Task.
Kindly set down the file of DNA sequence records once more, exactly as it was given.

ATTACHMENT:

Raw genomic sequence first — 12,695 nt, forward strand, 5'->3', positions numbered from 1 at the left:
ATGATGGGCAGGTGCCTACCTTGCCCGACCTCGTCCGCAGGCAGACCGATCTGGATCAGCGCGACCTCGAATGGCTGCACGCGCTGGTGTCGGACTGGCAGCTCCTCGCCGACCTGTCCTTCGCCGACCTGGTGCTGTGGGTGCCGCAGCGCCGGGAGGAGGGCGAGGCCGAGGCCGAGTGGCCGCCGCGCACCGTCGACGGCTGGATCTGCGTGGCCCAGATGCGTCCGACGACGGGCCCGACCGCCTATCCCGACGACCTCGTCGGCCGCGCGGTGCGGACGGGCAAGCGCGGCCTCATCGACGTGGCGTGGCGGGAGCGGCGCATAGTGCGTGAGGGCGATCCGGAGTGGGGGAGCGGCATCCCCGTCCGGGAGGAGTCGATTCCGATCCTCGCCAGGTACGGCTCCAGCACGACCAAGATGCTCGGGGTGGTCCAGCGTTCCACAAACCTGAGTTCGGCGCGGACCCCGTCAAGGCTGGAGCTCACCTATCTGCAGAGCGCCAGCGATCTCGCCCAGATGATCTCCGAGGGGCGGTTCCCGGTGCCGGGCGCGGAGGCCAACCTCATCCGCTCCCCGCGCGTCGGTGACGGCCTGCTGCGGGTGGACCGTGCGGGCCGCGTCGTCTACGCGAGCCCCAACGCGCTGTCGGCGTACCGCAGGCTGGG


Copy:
Raw genomic sequence first — 12,695 nt, forward strand, 5'->3', positions numbered from 1 at the left:
ATGATGGGCAGGTGCCTACCTTGCCCGACCTCGTCCGCAGGCAGACCGATCTGGATCAGCGCGACCTCGAATGGCTGCACGCGCTGGTGTCGGACTGGCAGCTCCTCGCCGACCTGTCCTTCGCCGACCTGGTGCTGTGGGTGCCGCAGCGCCGGGAGGAGGGCGAGGCCGAGGCCGAGTGGCCGCCGCGCACCGTCGACGGCTGGATCTGCGTGGCCCAGATGCGTCCGACGACGGGCCCGACCGCCTATCCCGACGACCTCGTCGGCCGCGCGGTGCGGACGGGCAAGCGCGGCCTCATCGACGTGGCGTGGCGGGAGCGGCGCATAGTGCGTGAGGGCGATCCGGAGTGGGGGAGCGGCATCCCCGTCCGGGAGGAGTCGATTCCGATCCTCGCCAGGTACGGCTCCAGCACGACCAAGATGCTCGGGGTGGTCCAGCGTTCCACAAACCTGAGTTCGGCGCGGACCCCGTCAAGGCTGGAGCTCACCTATCTGCAGAGCGCCAGCGATCTCGCCCAGATGATCTCCGAGGGGCGGTTCCCGGTGCCGGGCGCGGAGGCCAACCTCATCCGCTCCCCGCGCGTCGGTGACGGCCTGCTGCGGGTGGACCGTGCGGGCCGCGTCGTCTACGCGAGCCCCAACGCGCTGTCGGCGTACCGCAGGCTGGG